Unfortunately, people like those spring breakers in Florida might have a larger impact than they thought. Take a look at this map, at a visual aspect of the impact every person moving around out there can have. As you look at this, consider the amount of work that goes into taking care of the rest of us, the work that more of those who are also essential end up doing,

Yes, I do mean the healthcare workers.

For some, maybe the pandemic hasn’t made a major difference to them simply because of where they live, who they live around, etc. But take a look at how it impacts those who are in the center of it all. I’m not talking about the virus, the issue with that. No, I’m talking about how we as humans handle things like this.

We can only ever be so strong or handle so much until we protect ourselves and prepare for the worst.

Photo by Ani Kolleshi on Unsplash

There is a certain amount of fear that comes with each wave, with each rising number. As much as a nurse, doctor, surgeon, PA, etc. wants to help one person to the next, a lot of them are at risk more than the rest of us due to the amount of contact they have with people.

Each of us are making changes in our lives, some as precautionary and others, as necessary. Take this for instance; healthcare workers in the middle of all this are doing more than helping others, but also helping themselves and their loved ones by updating wills and changing their own life directives. In all honesty, I do not know the magnitude and I can’t tell you what the aftermath of all of this will look like. But when we hit a point that people are preparing for this kind of impact on their lives all to help the rest of us, that says a lot.

Then again, some of us aren’t willing to stay indoors, to not hang out and touch things and spend more time in public than we need to. If that’s the case, we really can’t win.

Not unless we all decide to.

When I say that things are changing, I mean it in a broader way than usual—it’s not about a lost spring quarter or the thousands of students no longer able to fulfill degree requirements/clinical hours/labs etc.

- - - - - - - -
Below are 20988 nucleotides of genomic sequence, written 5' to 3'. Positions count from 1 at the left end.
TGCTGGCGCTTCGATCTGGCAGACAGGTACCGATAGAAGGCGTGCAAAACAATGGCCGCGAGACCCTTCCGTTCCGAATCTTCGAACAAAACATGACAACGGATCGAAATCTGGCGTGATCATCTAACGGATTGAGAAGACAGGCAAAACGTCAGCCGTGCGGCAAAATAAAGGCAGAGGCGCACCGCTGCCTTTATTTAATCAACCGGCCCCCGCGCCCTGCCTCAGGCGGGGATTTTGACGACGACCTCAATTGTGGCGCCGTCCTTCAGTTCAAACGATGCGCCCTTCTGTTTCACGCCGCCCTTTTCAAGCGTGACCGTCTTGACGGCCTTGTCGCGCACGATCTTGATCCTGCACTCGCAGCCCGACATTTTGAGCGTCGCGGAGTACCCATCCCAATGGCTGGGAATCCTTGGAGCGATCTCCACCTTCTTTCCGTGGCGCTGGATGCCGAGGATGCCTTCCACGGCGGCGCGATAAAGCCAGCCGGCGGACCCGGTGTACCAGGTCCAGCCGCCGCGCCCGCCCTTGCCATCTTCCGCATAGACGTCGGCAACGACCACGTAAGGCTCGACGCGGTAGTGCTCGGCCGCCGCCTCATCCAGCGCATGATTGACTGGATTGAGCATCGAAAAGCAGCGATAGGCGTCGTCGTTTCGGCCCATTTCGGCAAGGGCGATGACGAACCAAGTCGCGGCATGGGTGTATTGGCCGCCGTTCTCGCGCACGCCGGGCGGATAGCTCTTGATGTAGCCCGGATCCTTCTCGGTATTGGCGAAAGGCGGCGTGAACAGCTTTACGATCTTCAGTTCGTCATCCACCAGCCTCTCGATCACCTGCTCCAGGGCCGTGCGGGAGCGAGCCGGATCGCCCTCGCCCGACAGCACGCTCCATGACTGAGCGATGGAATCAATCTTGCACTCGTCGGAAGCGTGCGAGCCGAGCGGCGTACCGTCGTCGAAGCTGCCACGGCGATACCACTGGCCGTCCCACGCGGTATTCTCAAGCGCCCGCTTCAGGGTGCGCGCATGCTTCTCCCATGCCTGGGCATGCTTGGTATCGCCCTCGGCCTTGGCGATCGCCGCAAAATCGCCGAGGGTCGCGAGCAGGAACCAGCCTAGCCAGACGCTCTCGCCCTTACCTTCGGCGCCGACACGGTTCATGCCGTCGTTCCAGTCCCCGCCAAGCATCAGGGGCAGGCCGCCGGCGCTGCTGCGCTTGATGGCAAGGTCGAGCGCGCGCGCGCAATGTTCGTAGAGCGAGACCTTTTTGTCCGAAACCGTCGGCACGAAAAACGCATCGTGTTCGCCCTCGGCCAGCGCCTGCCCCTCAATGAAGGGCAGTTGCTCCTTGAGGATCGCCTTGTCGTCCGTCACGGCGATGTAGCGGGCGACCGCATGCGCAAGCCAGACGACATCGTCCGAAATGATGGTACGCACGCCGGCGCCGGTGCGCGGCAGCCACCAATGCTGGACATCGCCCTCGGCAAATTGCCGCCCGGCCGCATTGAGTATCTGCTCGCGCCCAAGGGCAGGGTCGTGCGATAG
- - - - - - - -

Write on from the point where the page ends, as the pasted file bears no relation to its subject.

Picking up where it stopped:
It’s about what we’re willing to do in our own lives that might change those around us for the better. All those celebrity photos saying “I stay home for my parents, grandparents, children, friends,” you get what they’re trying to say. They’re not doing it for themselves.

We shouldn’t be either.

Photo by Tim Mossholder on Unsplash

Because for some people, this really is life and death. Not just the literal lives that this has taken and continues to do so, but also the trust we have in each other and the belief that we can be better. That this can change. At this point, the humanity everything we do relies on is hanging in the balance here—the work we put in to be better than we were yesterday or the reason one company might take their work or their money and put it into something that needs it more than they do, it’s all at risk.

Right now, the way we see one another, the way we work with or care about or work for one another, that’s on the line. And every one of us has a part to play in where we go from here. So in everything you’re doing this weekend and beyond, I hope you keep this in consideration. I’ve said it before, everything affects everything.

Take some time today to believe in that. And take care of yourselves.

See you next week.